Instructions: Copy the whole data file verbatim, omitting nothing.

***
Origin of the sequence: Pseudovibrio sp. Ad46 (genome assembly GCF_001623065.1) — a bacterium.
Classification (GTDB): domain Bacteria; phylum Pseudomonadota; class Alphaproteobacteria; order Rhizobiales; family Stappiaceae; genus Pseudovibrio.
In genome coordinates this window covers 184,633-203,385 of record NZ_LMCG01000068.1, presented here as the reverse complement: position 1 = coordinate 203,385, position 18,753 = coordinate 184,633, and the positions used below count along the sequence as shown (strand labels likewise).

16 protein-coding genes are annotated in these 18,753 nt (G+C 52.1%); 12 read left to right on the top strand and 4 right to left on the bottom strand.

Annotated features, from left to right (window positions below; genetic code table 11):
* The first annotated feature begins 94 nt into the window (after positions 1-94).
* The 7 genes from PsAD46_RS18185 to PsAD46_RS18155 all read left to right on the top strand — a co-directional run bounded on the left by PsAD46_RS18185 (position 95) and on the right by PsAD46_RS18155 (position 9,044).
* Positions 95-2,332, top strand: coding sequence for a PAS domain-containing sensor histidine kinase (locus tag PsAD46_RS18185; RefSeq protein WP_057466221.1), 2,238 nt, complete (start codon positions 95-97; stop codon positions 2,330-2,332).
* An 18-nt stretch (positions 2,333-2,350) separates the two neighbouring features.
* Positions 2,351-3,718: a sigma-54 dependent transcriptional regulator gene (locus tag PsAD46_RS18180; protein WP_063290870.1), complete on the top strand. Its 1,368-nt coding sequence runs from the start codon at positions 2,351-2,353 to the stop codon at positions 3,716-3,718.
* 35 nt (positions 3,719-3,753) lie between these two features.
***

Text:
Origin of the sequence: Pseudovibrio sp. Ad46 (genome assembly GCF_001623065.1) — a bacterium.
Classification (GTDB): domain Bacteria; phylum Pseudomonadota; class Alphaproteobacteria; order Rhizobiales; family Stappiaceae; genus Pseudovibrio.
In genome coordinates this window covers 184,633-203,385 of record NZ_LMCG01000068.1, presented here as the reverse complement: position 1 = coordinate 203,385, position 18,753 = coordinate 184,633, and the positions used below count along the sequence as shown (strand labels likewise).

16 protein-coding genes are annotated in these 18,753 nt (G+C 52.1%); 12 read left to right on the top strand and 4 right to left on the bottom strand.

Annotated features, from left to right (window positions below; genetic code table 11):
* The first annotated feature begins 94 nt into the window (after positions 1-94).
* The 7 genes from PsAD46_RS18185 to PsAD46_RS18155 all read left to right on the top strand — a co-directional run bounded on the left by PsAD46_RS18185 (position 95) and on the right by PsAD46_RS18155 (position 9,044).
* Positions 95-2,332, top strand: coding sequence for a PAS domain-containing sensor histidine kinase (locus tag PsAD46_RS18185; RefSeq protein WP_057466221.1), 2,238 nt, complete (start codon positions 95-97; stop codon positions 2,330-2,332).
* An 18-nt stretch (positions 2,333-2,350) separates the two neighbouring features.
* Positions 2,351-3,718: a sigma-54 dependent transcriptional regulator gene (locus tag PsAD46_RS18180; protein WP_063290870.1), complete on the top strand. Its 1,368-nt coding sequence runs from the start codon at positions 2,351-2,353 to the stop codon at positions 3,716-3,718.
* 35 nt (positions 3,719-3,753) lie between these two features.